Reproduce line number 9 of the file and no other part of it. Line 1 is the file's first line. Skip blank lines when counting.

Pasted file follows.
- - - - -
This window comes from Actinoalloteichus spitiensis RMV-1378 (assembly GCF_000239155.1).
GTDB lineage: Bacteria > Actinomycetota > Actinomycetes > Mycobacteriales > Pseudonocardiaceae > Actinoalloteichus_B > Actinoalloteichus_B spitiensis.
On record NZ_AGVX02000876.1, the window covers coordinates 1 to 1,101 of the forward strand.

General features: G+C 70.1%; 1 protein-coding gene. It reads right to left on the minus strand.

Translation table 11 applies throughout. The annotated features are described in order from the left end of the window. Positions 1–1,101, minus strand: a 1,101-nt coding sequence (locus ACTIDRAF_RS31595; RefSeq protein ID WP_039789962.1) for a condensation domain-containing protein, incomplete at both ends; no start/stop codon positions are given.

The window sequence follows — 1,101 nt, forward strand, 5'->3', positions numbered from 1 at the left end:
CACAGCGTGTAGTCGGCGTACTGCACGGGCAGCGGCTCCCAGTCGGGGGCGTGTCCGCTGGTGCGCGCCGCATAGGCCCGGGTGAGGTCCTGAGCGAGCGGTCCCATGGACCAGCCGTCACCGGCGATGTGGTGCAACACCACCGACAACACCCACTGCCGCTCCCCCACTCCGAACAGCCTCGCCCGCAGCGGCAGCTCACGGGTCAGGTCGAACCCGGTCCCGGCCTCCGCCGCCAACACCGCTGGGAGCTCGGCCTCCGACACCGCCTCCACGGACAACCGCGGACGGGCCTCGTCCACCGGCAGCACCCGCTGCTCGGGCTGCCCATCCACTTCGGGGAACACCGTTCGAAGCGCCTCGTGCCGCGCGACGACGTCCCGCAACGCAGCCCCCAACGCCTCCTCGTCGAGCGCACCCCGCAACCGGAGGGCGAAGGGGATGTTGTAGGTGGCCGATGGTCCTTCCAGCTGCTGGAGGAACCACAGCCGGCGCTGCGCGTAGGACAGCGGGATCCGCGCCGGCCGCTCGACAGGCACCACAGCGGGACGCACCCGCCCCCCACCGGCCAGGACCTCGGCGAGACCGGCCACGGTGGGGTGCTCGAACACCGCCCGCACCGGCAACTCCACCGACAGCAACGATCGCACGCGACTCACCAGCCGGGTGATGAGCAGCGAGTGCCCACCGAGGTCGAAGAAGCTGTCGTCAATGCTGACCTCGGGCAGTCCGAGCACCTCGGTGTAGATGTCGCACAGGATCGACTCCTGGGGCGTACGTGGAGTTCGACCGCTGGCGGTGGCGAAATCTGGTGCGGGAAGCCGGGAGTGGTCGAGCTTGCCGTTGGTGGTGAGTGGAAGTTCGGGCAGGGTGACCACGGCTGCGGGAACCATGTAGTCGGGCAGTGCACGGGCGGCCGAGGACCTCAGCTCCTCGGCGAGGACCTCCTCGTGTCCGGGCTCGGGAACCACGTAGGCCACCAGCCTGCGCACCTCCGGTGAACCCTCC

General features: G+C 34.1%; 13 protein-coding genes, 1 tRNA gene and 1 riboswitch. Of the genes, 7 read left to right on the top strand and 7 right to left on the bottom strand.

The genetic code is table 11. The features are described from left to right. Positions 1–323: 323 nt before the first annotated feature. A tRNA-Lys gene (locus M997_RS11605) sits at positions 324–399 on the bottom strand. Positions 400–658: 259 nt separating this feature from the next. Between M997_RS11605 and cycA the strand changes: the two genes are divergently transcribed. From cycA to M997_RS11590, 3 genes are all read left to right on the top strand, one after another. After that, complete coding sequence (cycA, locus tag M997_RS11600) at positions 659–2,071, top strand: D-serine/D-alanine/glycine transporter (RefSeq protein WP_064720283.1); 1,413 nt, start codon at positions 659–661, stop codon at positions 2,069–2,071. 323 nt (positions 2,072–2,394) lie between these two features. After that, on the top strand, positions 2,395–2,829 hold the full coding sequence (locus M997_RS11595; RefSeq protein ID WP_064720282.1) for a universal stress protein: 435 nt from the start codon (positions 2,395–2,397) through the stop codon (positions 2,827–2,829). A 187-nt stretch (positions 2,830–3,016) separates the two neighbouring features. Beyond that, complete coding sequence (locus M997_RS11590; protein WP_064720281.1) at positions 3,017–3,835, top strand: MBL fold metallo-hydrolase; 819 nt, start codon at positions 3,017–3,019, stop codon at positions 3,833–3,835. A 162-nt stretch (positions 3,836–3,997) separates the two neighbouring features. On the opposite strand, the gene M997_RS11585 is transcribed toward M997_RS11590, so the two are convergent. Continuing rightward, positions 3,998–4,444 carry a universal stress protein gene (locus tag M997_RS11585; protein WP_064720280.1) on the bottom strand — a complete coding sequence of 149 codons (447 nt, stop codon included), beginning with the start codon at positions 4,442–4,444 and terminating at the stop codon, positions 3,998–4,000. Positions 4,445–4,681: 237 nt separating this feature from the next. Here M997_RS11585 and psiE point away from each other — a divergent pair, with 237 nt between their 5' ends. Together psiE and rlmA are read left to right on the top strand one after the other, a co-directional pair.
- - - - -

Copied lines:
The genetic code is table 11. The features are described from left to right. Positions 1–323: 323 nt before the first annotated feature. A tRNA-Lys gene (locus M997_RS11605) sits at positions 324–399 on the bottom strand. Positions 400–658: 259 nt separating this feature from the next. Between M997_RS11605 and cycA the strand changes: the two genes are divergently transcribed. From cycA to M997_RS11590, 3 genes are all read left to right on the top strand, one after another. After that, complete coding sequence (cycA, locus tag M997_RS11600) at positions 659–2,071, top strand: D-serine/D-alanine/glycine transporter (RefSeq protein WP_064720283.1); 1,413 nt, start codon at positions 659–661, stop codon at positions 2,069–2,071. 323 nt (positions 2,072–2,394) lie between these two features. After that, on the top strand, positions 2,395–2,829 hold the full coding sequence (locus M997_RS11595; RefSeq protein ID WP_064720282.1) for a universal stress protein: 435 nt from the start codon (positions 2,395–2,397) through the stop codon (positions 2,827–2,829). A 187-nt stretch (positions 2,830–3,016) separates the two neighbouring features. Beyond that, complete coding sequence (locus M997_RS11590; protein WP_064720281.1) at positions 3,017–3,835, top strand: MBL fold metallo-hydrolase; 819 nt, start codon at positions 3,017–3,019, stop codon at positions 3,833–3,835. A 162-nt stretch (positions 3,836–3,997) separates the two neighbouring features. On the opposite strand, the gene M997_RS11585 is transcribed toward M997_RS11590, so the two are convergent. Continuing rightward, positions 3,998–4,444 carry a universal stress protein gene (locus tag M997_RS11585; protein WP_064720280.1) on the bottom strand — a complete coding sequence of 149 codons (447 nt, stop codon included), beginning with the start codon at positions 4,442–4,444 and terminating at the stop codon, positions 3,998–4,000. Positions 4,445–4,681: 237 nt separating this feature from the next. Here M997_RS11585 and psiE point away from each other — a divergent pair, with 237 nt between their 5' ends. Together psiE and rlmA are read left to right on the top strand one after the other, a co-directional pair.